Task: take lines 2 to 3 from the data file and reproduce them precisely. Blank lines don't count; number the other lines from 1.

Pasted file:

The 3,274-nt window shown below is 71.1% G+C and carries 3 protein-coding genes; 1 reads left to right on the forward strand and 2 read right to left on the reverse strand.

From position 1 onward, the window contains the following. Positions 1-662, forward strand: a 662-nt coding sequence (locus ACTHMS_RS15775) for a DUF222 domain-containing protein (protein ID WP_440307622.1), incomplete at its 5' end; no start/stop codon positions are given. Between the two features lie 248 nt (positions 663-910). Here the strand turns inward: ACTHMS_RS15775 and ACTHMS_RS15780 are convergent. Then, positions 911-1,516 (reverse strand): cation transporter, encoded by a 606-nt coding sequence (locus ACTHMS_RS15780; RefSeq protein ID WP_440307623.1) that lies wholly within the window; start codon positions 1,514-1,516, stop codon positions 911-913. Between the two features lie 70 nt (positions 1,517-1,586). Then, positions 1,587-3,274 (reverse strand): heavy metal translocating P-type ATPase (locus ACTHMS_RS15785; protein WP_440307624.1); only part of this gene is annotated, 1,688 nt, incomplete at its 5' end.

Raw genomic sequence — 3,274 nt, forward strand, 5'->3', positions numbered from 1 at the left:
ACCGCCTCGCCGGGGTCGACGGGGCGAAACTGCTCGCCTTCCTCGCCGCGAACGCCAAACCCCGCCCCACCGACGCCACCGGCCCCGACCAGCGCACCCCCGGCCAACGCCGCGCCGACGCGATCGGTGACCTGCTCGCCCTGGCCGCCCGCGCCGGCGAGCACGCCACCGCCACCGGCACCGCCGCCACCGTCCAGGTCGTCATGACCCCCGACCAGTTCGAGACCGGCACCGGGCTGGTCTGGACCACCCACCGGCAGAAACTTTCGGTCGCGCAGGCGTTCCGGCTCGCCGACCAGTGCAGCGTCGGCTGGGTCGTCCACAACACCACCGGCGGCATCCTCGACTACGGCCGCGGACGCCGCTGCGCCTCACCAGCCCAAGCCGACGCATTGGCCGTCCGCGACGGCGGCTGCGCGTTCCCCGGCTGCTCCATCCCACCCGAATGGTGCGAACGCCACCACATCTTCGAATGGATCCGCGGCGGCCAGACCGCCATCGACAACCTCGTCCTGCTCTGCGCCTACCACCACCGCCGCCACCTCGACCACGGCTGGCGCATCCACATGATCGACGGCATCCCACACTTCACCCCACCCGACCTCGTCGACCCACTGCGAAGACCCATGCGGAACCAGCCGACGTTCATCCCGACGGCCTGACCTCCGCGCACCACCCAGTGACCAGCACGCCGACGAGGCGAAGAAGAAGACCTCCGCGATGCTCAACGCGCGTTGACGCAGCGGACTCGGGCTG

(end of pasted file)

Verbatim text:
From position 1 onward, the window contains the following. Positions 1-662, forward strand: a 662-nt coding sequence (locus ACTHMS_RS15775) for a DUF222 domain-containing protein (protein ID WP_440307622.1), incomplete at its 5' end; no start/stop codon positions are given. Between the two features lie 248 nt (positions 663-910). Here the strand turns inward: ACTHMS_RS15775 and ACTHMS_RS15780 are convergent. Then, positions 911-1,516 (reverse strand): cation transporter, encoded by a 606-nt coding sequence (locus ACTHMS_RS15780; RefSeq protein ID WP_440307623.1) that lies wholly within the window; start codon positions 1,514-1,516, stop codon positions 911-913. Between the two features lie 70 nt (positions 1,517-1,586). Then, positions 1,587-3,274 (reverse strand): heavy metal translocating P-type ATPase (locus ACTHMS_RS15785; protein WP_440307624.1); only part of this gene is annotated, 1,688 nt, incomplete at its 5' end.

Raw genomic sequence — 3,274 nt, forward strand, 5'->3', positions numbered from 1 at the left: